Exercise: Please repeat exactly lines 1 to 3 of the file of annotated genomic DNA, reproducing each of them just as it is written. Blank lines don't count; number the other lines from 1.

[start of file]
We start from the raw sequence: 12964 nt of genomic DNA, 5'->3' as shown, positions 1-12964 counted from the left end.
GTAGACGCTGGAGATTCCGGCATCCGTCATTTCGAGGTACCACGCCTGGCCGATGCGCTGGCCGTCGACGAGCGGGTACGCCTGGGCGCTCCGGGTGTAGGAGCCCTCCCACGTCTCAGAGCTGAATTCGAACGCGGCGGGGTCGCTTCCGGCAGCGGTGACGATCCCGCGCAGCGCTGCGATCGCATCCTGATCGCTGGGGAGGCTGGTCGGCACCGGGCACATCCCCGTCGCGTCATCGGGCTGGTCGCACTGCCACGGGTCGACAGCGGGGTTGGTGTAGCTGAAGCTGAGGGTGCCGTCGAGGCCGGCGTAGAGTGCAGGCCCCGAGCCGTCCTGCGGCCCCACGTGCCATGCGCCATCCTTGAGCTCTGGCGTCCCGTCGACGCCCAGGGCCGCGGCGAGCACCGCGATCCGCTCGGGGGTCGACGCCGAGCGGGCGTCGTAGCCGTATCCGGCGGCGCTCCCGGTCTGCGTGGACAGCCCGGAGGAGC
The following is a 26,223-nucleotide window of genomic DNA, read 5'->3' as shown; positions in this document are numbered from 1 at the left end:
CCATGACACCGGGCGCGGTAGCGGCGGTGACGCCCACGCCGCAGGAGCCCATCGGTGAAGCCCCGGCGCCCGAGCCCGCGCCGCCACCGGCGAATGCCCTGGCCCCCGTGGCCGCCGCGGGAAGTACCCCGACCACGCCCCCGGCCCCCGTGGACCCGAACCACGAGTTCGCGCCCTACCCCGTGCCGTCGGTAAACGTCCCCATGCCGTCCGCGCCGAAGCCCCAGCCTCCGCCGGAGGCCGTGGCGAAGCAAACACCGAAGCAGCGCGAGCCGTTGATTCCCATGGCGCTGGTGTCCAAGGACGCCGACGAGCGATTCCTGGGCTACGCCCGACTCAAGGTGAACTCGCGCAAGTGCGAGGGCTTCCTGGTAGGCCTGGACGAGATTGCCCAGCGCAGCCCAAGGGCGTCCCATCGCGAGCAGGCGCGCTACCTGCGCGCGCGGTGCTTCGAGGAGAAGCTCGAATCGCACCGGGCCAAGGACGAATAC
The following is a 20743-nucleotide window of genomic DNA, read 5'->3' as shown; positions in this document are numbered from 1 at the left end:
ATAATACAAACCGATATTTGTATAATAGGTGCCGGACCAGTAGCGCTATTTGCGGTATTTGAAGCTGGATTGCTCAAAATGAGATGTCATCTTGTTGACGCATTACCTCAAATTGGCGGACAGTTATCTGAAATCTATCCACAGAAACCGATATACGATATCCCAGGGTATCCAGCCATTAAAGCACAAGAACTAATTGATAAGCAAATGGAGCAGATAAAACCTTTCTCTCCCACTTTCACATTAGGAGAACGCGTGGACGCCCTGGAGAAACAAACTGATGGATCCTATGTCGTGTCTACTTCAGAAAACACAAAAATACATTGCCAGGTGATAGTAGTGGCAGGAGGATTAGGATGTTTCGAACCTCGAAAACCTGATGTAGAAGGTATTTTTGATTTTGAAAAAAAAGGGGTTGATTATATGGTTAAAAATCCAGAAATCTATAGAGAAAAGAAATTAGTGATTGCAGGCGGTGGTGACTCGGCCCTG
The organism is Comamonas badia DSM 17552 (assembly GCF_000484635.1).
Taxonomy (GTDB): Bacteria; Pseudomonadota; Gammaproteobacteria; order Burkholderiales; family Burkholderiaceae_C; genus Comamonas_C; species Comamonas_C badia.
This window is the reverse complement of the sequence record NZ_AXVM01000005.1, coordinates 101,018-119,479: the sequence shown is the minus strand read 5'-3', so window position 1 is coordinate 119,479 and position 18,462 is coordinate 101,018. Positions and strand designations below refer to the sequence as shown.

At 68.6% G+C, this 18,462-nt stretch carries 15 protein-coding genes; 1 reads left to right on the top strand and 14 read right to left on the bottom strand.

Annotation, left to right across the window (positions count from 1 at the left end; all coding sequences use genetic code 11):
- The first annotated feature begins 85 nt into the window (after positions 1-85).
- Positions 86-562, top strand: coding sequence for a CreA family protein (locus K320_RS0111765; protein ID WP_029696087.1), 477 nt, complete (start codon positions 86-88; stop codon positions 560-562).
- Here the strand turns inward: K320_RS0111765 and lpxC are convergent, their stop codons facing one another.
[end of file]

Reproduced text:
We start from the raw sequence: 12964 nt of genomic DNA, 5'->3' as shown, positions 1-12964 counted from the left end.
GTAGACGCTGGAGATTCCGGCATCCGTCATTTCGAGGTACCACGCCTGGCCGATGCGCTGGCCGTCGACGAGCGGGTACGCCTGGGCGCTCCGGGTGTAGGAGCCCTCCCACGTCTCAGAGCTGAATTCGAACGCGGCGGGGTCGCTTCCGGCAGCGGTGACGATCCCGCGCAGCGCTGCGATCGCATCCTGATCGCTGGGGAGGCTGGTCGGCACCGGGCACATCCCCGTCGCGTCATCGGGCTGGTCGCACTGCCACGGGTCGACAGCGGGGTTGGTGTAGCTGAAGCTGAGGGTGCCGTCGAGGCCGGCGTAGAGTGCAGGCCCCGAGCCGTCCTGCGGCCCCACGTGCCATGCGCCATCCTTGAGCTCTGGCGTCCCGTCGACGCCCAGGGCCGCGGCGAGCACCGCGATCCGCTCGGGGGTCGACGCCGAGCGGGCGTCGTAGCCGTATCCGGCGGCGCTCCCGGTCTGCGTGGACAGCCCGGAGGAGC
The following is a 26,223-nucleotide window of genomic DNA, read 5'->3' as shown; positions in this document are numbered from 1 at the left end: